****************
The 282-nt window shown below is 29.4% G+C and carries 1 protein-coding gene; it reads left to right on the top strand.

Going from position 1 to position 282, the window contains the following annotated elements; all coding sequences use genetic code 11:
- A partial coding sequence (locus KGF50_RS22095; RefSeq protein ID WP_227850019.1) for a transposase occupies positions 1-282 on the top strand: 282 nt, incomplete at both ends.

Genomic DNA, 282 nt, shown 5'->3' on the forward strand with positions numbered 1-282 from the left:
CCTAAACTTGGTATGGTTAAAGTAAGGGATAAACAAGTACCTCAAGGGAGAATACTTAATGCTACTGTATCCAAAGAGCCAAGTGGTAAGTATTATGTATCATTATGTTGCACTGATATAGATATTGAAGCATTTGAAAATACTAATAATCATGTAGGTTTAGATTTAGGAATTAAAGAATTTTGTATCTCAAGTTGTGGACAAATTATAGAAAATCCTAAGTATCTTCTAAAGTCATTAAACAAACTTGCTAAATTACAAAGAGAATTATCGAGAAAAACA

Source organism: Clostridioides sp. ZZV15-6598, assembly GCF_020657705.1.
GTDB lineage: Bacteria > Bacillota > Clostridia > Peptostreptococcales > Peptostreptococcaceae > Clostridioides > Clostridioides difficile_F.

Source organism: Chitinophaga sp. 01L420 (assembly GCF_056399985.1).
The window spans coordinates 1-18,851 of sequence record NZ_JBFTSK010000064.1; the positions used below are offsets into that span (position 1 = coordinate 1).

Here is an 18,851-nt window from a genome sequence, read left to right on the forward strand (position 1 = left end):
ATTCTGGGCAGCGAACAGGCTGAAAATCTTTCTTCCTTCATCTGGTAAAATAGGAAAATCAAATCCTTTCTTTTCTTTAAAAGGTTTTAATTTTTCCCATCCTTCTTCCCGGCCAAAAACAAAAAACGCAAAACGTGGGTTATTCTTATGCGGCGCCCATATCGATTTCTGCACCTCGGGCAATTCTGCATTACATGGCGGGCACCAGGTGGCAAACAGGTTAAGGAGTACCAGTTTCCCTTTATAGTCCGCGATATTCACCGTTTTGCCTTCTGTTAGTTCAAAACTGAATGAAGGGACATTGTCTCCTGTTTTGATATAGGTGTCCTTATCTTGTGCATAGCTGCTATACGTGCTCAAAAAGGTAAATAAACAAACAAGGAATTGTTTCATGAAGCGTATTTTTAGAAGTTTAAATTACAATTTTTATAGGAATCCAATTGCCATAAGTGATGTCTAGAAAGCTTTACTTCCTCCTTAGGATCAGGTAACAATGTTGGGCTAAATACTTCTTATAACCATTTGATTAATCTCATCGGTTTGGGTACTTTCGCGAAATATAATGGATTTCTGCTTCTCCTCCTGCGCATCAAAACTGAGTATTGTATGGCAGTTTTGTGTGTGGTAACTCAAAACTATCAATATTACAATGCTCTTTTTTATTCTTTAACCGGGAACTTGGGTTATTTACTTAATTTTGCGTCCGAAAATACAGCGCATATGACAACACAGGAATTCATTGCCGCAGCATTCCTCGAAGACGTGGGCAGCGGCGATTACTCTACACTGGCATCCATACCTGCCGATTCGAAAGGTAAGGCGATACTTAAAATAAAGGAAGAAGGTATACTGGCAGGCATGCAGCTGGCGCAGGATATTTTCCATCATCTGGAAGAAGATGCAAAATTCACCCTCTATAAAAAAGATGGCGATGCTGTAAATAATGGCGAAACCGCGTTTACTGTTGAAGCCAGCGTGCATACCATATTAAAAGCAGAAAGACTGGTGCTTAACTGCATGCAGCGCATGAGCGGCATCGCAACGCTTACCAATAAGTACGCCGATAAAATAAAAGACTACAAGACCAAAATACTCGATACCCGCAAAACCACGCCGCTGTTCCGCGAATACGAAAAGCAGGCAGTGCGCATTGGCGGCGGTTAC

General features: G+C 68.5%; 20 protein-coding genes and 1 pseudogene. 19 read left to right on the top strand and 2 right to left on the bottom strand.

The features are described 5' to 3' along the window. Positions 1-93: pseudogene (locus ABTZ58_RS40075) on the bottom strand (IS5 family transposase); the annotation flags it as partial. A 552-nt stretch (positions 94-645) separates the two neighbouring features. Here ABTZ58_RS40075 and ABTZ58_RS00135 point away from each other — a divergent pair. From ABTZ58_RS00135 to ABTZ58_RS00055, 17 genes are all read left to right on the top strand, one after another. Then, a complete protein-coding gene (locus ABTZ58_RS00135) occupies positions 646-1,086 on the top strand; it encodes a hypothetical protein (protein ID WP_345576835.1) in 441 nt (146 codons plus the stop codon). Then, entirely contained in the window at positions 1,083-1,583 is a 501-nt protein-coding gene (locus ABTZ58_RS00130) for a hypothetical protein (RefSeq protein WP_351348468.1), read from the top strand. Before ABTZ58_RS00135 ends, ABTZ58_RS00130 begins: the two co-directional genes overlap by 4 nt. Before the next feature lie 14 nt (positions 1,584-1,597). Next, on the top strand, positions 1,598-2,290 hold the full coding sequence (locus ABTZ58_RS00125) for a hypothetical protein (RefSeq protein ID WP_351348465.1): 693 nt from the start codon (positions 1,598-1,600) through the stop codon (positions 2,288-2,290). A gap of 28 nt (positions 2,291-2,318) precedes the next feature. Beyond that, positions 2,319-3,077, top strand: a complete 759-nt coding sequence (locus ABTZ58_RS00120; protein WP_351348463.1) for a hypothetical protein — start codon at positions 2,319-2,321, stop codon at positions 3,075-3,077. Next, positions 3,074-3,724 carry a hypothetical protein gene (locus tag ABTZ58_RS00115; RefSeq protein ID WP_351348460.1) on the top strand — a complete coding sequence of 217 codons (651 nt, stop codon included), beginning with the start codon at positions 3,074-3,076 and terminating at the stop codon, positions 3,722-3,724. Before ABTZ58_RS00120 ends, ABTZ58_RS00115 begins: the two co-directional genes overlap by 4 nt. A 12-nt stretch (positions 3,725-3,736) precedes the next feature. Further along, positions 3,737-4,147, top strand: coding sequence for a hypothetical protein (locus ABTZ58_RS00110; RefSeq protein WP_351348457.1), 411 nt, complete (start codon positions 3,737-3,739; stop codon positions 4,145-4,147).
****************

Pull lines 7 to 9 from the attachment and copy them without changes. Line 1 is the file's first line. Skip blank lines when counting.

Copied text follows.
GTDB lineage: Bacteria > Bacillota > Clostridia > Peptostreptococcales > Peptostreptococcaceae > Clostridioides > Clostridioides difficile_F.

Source organism: Chitinophaga sp. 01L420 (assembly GCF_056399985.1).
The window spans coordinates 1-18,851 of sequence record NZ_JBFTSK010000064.1; the positions used below are offsets into that span (position 1 = coordinate 1).